SADDLERS SECRETS

The Empire Troop Horse Ordance Supplies, by Donna Nobilo

Re: SADDLERS SECRETS

Postby sundown » Sat Mar 08, 2008 9:13 am

Sorry about that! Didnt mean to translocate H.G.R. to Australia. Been flat out getting material ready for the NAMR Display at the Dargaville Museum next month as well as making gear for the Auckland Arms Fair in April also - as well as working eight hours a day and running a home! Hope I can be allowed the odd mistake? Thanks for bringing it to attention. I have a list of over 400 leather manufacturers in the Birmingham/Walsall district alone, not including all the other related trades.
Cheers
Donna
User avatar
sundown
 
Posts: 91
Joined: Wed Nov 23, 2005 8:57 pm
Location: Northland

Re: LORINERY

Postby sundown » Tue Apr 01, 2008 11:59 am

spurs.jpg
Mounted Rifles Spurs. One has had the rowel replaced with a 1915 Egyptian coin.
spurs.jpg (15.61 KiB) Viewed 5518 times
pelham.jpg
Light pelham as used by Officers
pelham.jpg (15.43 KiB) Viewed 5518 times
Lorinery, the making of Bits, Spurs and Stirrups.
Most 19th Century Armies employed a Pelham type of bit - that is one with a single mouth piece and two pairs of reins. Nolan (creator of the UP Saddle) produced a bridle prior to the Crimea which featured a headcollar doubling as a noseband and double reins using a curb bit and bradoon. The Spanish devoted much time and resources to constructing mouth pieces, cheeks and curb chains in accordance with the conformation of the horses' head, neck and mouth.

The British, however, came up with probably the best solution in the Universal Pelham. Now known as the Universal Pattern Reversible or Elbow Bit. The angled cheek of this bit with a top ring meant the bit could be used on light mouthed horses with the rein in the top ring as a mullen mouth snaffle. Or by using the slots in the cheeks for harder mouthed horses. Meanwhile maintaining uniformity of appearance in the Regiments with the added advantage of a single mouth piece whereby horses could be watered in an emergency without removing the bridle. Some bits were issued twisted on one side so by reversing the bit the serrated side of the mouthpiece could be bought into contact against the tongue. The angle of the cheeks now increased to provide more leverage and thus more action on the poll of the head and against the chin groove via the curb chain.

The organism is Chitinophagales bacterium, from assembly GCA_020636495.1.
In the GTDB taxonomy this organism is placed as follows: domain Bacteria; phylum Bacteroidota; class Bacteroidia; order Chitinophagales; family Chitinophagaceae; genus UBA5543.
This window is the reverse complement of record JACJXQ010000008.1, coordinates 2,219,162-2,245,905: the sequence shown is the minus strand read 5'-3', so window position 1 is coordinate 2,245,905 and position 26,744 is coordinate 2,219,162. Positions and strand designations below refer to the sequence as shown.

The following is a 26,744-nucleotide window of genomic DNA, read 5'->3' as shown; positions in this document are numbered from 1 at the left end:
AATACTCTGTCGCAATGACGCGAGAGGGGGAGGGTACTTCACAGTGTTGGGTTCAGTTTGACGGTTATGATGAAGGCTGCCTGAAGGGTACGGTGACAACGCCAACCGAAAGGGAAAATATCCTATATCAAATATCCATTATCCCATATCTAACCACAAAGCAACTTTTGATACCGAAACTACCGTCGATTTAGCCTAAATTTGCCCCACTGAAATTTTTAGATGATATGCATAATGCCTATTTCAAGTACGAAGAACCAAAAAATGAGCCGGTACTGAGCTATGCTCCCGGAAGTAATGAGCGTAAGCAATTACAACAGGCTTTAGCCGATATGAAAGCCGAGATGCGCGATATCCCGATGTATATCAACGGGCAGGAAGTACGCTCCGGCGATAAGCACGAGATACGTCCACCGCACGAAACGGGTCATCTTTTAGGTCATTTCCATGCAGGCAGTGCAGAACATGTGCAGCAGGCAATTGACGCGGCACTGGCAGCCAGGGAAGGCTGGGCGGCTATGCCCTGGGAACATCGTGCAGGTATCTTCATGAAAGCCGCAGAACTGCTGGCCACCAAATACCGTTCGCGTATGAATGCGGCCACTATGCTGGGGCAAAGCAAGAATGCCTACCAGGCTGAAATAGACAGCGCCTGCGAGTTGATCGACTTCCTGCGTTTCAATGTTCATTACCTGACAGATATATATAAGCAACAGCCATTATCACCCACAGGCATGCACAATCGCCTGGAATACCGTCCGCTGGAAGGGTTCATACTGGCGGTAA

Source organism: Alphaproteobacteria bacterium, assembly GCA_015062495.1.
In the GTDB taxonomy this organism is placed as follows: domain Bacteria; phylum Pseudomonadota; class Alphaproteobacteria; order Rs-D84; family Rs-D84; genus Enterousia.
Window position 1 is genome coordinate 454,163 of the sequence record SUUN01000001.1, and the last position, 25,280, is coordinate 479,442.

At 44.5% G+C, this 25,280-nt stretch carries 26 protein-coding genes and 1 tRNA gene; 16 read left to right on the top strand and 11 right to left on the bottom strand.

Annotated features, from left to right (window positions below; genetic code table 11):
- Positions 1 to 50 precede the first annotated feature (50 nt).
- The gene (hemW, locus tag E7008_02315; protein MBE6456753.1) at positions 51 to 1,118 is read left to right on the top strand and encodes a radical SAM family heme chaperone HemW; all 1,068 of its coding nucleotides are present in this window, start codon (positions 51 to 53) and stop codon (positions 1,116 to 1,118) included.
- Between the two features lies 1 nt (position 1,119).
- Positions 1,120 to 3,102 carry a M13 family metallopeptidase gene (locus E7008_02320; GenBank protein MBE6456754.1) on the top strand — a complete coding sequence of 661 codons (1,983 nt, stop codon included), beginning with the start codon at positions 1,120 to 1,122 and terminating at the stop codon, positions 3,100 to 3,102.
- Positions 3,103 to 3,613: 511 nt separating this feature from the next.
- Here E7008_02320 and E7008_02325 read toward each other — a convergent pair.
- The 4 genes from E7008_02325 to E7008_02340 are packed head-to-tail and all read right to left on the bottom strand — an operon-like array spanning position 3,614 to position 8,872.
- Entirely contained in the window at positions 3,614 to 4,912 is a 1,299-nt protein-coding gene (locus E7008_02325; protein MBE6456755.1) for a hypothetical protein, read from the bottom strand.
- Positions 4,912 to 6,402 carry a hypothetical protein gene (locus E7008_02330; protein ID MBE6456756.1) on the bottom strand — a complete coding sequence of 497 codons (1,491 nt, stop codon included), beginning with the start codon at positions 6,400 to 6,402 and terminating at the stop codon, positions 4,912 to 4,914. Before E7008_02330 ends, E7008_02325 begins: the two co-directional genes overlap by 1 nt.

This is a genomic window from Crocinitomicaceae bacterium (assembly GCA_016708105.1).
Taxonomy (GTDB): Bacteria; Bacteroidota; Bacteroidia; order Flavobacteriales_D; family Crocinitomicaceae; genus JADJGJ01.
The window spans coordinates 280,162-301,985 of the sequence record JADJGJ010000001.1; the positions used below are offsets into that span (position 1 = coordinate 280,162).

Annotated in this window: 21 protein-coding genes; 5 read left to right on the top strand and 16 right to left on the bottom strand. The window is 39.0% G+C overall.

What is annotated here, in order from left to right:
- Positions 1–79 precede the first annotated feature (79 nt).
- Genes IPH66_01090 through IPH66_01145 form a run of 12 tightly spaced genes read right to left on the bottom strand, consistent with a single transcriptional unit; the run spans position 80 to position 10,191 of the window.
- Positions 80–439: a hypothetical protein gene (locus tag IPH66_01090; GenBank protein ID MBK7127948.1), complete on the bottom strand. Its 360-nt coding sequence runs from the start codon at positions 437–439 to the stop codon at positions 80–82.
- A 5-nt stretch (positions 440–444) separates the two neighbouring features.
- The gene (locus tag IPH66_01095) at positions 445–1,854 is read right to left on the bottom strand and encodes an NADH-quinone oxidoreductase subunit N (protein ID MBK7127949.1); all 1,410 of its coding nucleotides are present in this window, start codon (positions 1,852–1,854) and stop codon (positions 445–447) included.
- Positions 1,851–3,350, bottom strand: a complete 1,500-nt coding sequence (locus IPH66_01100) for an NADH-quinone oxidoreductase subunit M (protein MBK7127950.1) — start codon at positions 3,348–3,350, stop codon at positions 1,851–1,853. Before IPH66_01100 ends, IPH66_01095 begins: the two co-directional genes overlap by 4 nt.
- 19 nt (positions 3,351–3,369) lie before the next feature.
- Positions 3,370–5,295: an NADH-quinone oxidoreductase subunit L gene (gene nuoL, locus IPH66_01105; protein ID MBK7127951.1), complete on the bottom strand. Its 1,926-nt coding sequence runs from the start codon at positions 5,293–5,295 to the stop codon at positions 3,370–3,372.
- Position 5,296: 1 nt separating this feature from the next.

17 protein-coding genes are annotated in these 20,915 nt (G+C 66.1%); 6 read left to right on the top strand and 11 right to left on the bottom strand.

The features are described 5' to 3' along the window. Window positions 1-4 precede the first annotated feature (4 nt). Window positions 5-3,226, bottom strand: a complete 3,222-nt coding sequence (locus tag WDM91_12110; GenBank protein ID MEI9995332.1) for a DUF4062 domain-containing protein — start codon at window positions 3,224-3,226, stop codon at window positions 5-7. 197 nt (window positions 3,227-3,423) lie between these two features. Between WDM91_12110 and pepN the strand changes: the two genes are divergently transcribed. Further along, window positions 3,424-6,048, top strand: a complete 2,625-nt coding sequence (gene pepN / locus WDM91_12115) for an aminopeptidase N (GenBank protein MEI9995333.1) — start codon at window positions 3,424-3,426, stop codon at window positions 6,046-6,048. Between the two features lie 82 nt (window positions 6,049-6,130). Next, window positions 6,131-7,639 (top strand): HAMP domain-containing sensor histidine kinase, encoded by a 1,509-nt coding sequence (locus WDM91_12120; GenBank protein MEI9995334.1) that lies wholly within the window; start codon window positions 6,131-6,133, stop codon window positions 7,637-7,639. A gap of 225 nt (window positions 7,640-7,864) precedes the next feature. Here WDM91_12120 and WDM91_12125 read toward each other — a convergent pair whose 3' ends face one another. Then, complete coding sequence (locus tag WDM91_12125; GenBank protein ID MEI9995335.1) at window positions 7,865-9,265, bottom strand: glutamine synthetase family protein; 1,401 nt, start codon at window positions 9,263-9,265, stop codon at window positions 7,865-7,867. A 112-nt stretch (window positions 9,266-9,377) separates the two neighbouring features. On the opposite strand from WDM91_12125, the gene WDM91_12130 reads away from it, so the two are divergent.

The advantage of a long cheek Pelham meant any horse suitably trained could be put into shafts at a moments notice, the Pelham now acting as a driving bit. However these bits were cumbersome and regarded as severe by some troopers, especially those who had taken their own horses with them to the War. There are several accounts of men writing home requesting relatives send out loose jointed snaffle bits which their horses were more accustomed to. Officers used the lighter jointed or loose ring Pelham on their much lighter bridles, although I have a 1918 photo of an Officer's bridle sporting a Dutch Gag, much used in today's "modern" showjumping.

Universal Pelhams surviving today are found in Solid Nickel and cast steel, both dated and broard arrow marked.

Makers of lorinery became known as Lorimer - a surname which exists today. Other surnames surviving from the Saddlery industry are:
Spurrier - spur maker
Buckler - buckle maker
Tanner - tans animal hides
Sellers - maker of saddles
Sadler/Saddler - saddle maker
Butler - maker or seller of leather bottles
Barke - a tanner (oak bark)
Badger - maker of bags
Burrell - harnessmaker

bits.jpg
Cast steel (left) and Solid Nickel UP with twisted one side mouth
bits.jpg (16.46 KiB) Viewed 5518 times
User avatar
sundown
 
Posts: 91
Joined: Wed Nov 23, 2005 8:57 pm
Location: Northland

1890 Mk III UP Saddle

Postby sundown » Fri May 02, 2008 1:04 pm